My ma immediately said, “we’ll take it to the Citizens’ Advice Bureau.” Reasonable advice, to be sure, but she’d missed the point; the point was that, re-fucking-gardless of how competent the CAB may have been in the completion of the bloody thing, I would almost certainly still have to attend a medical examination with the fuckwitted social security agency. I know I’ve written in passing about one of my previous exposures to this immense trauma…where?…ah yes, here it is. (*This post also explains a bit about ESA ((which stands for Employment and Support Allowance)) to those of you outside the UK. Basically, it’s a disability/illness benefit – but it has two components that complicate it, which the aforelinked posts discusses). After that experience – and even regardless of it – I genuinely don’t think that I can go through another assessment of this ilk (or of any, come to that). Not any time soon; pipedreams or not, I’m still really ill. I told my mother that if I had to go through such an encounter, that I would end my life.

Fortuitously, I had an appointment with Christine in the early afternoon. Since the hospital in which I see her is close to the CAB, I took the form with me. I went in, sat down, when asked reported that since our last encounter everything was still appalling, uncopably (new word) terrible, and that “the icing on the fucking cake” had just arrived, at which point I pulled the ESA50 out of my handbag.

She shook her head in frustration – “everyone’s getting those bloody things!” – and I repeated my promise that if I was called to a medical I would commit suicide.

Christine said, “I’ll complete it for you. At least that will be a weight off your mind.”

“That would be brilliant, thank you,” I replied, “but won’t they still send for me anyway?”

She told me that she is getting the impression that the Social Securitcunts have been sending out the forms to weed out the few “scroungers” that exist in the system, and also to catch out those with a mild to moderate illness, who they (quite possibly erroneously) perceive as being able to work. She exemplified by telling me about a patient of her’s that has mild, borderline moderate, depression. “She’s been found fit for work,” Christine explained, “but honestly, Pandora, there are things she could do. Not everyone’s in that boat, and in fact most of my patients haven’t even been called to a medical, and these forms have been arriving through their letterboxes since the start of January.”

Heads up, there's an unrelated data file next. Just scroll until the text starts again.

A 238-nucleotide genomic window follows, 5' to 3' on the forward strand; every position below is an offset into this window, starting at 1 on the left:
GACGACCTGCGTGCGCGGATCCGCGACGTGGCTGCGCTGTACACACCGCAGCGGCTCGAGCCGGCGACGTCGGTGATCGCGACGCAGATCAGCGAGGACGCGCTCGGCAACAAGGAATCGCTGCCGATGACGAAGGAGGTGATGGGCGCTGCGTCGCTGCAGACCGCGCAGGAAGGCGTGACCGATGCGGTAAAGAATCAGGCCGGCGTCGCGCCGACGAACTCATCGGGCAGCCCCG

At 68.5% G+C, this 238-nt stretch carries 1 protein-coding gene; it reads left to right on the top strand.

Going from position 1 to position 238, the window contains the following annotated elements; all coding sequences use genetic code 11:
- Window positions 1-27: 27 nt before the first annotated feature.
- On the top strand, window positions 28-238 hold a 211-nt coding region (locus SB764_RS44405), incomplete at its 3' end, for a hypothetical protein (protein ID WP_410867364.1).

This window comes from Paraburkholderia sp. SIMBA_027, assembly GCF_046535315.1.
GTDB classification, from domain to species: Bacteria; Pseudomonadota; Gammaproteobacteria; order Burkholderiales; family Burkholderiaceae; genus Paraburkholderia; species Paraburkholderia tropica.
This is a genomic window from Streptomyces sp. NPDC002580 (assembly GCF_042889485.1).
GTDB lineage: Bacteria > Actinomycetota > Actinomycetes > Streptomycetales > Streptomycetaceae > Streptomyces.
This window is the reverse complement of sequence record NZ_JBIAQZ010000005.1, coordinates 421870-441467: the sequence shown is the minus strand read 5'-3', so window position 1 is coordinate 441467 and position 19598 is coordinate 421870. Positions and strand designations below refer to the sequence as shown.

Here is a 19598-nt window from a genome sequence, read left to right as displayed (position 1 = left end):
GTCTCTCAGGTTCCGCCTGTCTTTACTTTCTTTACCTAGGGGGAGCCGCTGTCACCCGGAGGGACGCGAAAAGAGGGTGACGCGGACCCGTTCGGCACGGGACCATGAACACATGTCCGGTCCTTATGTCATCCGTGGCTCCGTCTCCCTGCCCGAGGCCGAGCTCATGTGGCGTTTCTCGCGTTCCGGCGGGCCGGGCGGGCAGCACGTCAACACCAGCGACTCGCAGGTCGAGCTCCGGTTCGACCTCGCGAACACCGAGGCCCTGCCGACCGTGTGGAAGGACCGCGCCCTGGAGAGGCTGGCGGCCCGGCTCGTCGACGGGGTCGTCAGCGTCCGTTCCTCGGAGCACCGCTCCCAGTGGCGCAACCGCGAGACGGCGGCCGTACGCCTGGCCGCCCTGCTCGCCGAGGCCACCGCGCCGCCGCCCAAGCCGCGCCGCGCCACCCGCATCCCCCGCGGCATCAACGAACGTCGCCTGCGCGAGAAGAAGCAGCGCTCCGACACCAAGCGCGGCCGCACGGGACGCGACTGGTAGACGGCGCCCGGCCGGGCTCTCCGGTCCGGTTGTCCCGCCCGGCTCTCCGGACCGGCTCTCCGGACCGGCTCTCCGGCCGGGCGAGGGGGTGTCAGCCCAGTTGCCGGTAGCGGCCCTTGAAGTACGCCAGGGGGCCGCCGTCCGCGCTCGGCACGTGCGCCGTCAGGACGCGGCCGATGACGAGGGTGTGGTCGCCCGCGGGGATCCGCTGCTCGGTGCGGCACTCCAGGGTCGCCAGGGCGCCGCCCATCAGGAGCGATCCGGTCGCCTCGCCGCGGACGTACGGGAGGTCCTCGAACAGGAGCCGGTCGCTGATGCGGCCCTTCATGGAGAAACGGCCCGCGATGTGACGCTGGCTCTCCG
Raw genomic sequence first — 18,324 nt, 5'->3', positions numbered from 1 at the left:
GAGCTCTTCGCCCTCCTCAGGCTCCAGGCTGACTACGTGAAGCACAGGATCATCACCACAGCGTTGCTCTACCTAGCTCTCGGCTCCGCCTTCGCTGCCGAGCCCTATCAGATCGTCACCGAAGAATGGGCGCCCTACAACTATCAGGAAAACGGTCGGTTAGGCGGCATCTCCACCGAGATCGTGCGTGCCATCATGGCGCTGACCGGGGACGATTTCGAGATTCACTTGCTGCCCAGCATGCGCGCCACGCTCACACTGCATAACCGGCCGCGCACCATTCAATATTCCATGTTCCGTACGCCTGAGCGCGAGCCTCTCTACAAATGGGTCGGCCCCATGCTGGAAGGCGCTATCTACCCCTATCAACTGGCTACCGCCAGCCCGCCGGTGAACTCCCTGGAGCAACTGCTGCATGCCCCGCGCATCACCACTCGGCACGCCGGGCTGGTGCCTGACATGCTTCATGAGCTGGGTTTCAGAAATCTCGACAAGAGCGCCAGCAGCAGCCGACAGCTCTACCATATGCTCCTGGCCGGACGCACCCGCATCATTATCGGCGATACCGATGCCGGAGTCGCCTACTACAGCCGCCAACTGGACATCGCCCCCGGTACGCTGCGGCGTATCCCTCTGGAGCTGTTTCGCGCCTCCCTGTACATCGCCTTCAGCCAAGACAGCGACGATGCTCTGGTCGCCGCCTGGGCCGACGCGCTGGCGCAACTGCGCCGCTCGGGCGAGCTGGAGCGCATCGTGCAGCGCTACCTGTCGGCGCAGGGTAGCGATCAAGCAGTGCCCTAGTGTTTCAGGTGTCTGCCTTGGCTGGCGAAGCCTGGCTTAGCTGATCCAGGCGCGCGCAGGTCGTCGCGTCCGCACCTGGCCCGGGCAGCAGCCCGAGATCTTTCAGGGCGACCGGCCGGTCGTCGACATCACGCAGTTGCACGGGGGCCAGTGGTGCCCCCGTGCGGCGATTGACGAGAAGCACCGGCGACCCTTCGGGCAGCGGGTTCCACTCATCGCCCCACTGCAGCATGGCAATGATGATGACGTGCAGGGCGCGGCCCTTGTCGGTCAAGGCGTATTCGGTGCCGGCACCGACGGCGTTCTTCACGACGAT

“Are you saying that you think I won’t have to go to an examination?” I checked.

“I’d make an educated guess that when I’ve finished with this” – she nodded with contempt at the form – “it’s highly unlikely.”

She smiled conspiratorially at me, but I pressed on with my concerns. She wasn’t saying definitively that I’d not have to go to the fucking thing, after all.

Eventually she said, when I had finished yet another monologue of social security-driven angsty misery, that if they did call me to an examination, that she and NewVCB would write to the bastards advising them that I would be unable to attend, as to do so would be “severely and dangerously detrimental to my mental health.”

I stared at my CPN in something akin to wonder. “Really?” I murmured in a small voice laden with disbelief.

“Yes,” she said definitely. “So don’t worry. I’ll deal with this, send it off to them, give you a photocopy at our next appointment – and if an ‘invitation’ letter turns up at your door, contact me, and we’ll make it go away.”

“Thank you,” I almost-sobbed. “Thank you. I really appreciate it.”

Christine dismissed my gratitude – not in an unappreciative way, just in the sense that she was happy to provide the service and information that she had – as part of her job. Then she said, “you’ll be horrified when you read what I’ve written. Try not to be. They need to hear the very worst aspects of your illness; yeah, some people could accuse me of extending the truth, but I don’t think that’s the case. The case is that all of what I am going to write has happened and even though you’re taking measures to control these things, the unfortunate truth is that they also have the potential to happen again…possibly at any point.”

“Why would I be ‘horrified’ that you accurately explained the most severe symptoms of my illnesses?”

She sighed. “The voices tried to get you to kill yourself. They tried to get you to kill your baby cousin. Cameras follow you wherever you go and GCHQ are obsessed by you. You’re endlessly suspicious of people, and are cripplingly anxious when you’re forced to be in any proximity to them. Some days you can’t get out of bed due to overwhelming depression. You have, at times, to be watched to make sure you don’t harm yourself. There will be occasions on which people have to remind you to take your tablets – or even make you do so.”